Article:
Picture uptown Charlotte. What do you see? It might be tree-lined, clean sidewalks. People bustle from building to building passing landmarks and decorative signs. Others sit on benches or stand under bus shelters waiting for the next bus. A passerby tosses a food wrapper into a nearby trash can. Cars dance to the timing of the stoplights. The city lives.
What you might not notice – the uniformed person removing trash to keep the city clean.
Eric DeLePena is the Field Operations Supervisor for the Central Business District for the city’s Solid Waste Services. His crews maintain the Tryon Street area and perform litter control and street sweeping to areas within the I-277 loop and all of the light rail stations. He takes pride in how the city looks.
Eric’s story takes us back to Sept. 20 of last year. When events started to unfold that evening, his department was already preparing for if activities moved from north Charlotte to uptown.
“Once I heard that there may be issues uptown, I began planning different crews and work schedules,” he said. “I was responsible for the coordination of crews and my crews were used largely because of their knowledge of the uptown area.”
“I tried to think outside the box because I didn’t know exactly what was going to happen. We had pressure washing crews, litter control crews, graffiti removal crews, and we were ready to alter their job duties as needed. I made sure they had everything they needed, such as pans and brooms and graffiti removal tools.”
The protests moved into uptown on the night of Sept. 21.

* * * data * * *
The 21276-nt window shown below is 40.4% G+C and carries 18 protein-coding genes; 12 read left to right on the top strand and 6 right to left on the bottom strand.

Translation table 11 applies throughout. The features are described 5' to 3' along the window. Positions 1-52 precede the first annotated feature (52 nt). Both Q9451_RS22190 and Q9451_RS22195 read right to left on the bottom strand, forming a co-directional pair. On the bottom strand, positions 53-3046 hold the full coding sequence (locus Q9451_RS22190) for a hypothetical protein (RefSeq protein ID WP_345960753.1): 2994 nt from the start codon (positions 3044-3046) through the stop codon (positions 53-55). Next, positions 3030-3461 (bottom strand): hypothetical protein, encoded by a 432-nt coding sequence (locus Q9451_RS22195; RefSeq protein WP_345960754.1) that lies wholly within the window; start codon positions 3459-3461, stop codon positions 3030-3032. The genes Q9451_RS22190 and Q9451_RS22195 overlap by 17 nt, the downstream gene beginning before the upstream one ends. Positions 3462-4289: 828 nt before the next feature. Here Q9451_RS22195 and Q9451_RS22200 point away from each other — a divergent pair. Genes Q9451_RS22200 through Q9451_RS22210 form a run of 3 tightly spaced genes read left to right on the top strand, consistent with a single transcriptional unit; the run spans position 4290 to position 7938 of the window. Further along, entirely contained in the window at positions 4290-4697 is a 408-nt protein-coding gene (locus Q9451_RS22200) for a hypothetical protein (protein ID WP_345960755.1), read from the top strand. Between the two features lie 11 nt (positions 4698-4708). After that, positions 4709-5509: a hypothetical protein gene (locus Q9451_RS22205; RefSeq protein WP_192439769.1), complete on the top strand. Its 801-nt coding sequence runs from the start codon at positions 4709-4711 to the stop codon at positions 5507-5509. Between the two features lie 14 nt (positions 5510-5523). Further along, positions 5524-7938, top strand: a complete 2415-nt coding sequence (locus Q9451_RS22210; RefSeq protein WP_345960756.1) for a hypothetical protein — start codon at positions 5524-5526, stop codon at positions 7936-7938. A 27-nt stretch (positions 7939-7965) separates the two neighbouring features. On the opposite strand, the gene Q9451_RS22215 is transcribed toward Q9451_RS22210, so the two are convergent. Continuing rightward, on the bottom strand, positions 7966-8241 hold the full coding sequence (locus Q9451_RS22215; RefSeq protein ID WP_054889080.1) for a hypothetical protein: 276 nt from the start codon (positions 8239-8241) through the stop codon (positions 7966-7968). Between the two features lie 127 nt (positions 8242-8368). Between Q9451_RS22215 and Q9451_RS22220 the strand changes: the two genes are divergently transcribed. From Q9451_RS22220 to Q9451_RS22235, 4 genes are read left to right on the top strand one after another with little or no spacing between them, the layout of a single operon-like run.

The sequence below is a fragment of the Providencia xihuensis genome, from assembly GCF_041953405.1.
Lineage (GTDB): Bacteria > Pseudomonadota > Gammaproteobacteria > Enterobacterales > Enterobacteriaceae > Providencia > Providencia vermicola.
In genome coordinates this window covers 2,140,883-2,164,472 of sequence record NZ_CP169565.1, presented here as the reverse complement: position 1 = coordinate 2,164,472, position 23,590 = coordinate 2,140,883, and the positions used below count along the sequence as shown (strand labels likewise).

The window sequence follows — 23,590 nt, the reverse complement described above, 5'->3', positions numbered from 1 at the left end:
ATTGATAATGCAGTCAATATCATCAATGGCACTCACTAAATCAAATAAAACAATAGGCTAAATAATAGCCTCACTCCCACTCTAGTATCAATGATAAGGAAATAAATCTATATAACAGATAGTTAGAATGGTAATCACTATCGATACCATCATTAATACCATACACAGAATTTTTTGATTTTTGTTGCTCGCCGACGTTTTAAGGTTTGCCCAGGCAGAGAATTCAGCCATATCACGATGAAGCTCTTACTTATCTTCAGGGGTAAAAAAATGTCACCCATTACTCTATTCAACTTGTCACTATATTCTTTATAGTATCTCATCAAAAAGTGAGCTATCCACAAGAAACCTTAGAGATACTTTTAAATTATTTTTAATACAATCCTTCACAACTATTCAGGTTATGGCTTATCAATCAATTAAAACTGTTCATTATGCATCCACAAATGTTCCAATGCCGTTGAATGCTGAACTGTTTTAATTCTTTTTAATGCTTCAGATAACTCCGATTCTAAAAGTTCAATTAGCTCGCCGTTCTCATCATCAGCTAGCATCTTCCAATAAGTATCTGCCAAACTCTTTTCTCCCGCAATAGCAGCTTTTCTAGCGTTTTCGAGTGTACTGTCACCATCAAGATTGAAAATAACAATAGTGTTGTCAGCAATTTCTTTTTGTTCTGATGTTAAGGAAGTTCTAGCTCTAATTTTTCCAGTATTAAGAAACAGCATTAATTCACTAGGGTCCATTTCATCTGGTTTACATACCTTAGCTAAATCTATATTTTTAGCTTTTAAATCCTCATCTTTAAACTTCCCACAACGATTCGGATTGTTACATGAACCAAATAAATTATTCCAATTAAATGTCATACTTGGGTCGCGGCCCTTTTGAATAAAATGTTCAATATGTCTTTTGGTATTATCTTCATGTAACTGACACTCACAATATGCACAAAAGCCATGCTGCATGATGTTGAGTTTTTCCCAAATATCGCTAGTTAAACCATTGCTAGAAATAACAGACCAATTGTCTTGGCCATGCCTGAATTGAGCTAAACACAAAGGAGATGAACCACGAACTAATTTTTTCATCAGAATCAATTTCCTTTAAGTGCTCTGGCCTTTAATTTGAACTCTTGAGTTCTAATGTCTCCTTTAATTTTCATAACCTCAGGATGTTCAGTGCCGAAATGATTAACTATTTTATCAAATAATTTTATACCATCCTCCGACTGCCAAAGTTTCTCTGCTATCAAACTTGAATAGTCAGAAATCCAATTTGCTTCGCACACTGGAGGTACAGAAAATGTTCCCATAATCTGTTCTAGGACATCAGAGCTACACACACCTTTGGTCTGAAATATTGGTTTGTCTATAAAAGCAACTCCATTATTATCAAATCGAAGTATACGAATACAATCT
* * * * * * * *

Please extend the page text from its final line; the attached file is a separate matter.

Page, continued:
“I personally didn’t stop working. My shift was overnight because that’s where I could be most useful. That’s when most of the cleaning needed to be done.”
There was damage various places uptown including graffiti, litter and damage to trashcans.
“I was chiefly concerned about the litter, damage to benches and my garbage cans. There was a lot of graffiti uptown and it was my job to make sure it was taken down as quickly as possible. My core responsibility was making sure that everything looked like it did the day before. I just wanted to make sure I fulfilled my job duty by making sure everything stayed pristine Uptown.”
Cleaning wasn’t easy, but the crews were able to come in after protesters left the area.
When Charlotte awakened the next day, the city was clean again. To the wondering eye, it was almost as nothing happened, outside of a few boarded buildings where glass had fallen the night before. The Solid Waste Services crews cleaned the area in a matter of hours. The crews continued to work 12-hour shifts throughout the week as activity continued in Uptown. While physical damage was erased, for Eric and many others, the events are never forgotten.
Eric also shared his personal commitment to keep Uptown clean and make Charlotte a better home for everyone.
A year later, he recognizes there’s still room for improvement. He pointed out Charlotte can work on its public transportation and providing access to all parts of Charlotte. He credited Charlotte Area Transit System (CATS) for its light rail and bus routes, but more should be done to get people where they need to go.
“I think Charlotte was a great place to live before and I think it’s still a great place to live.”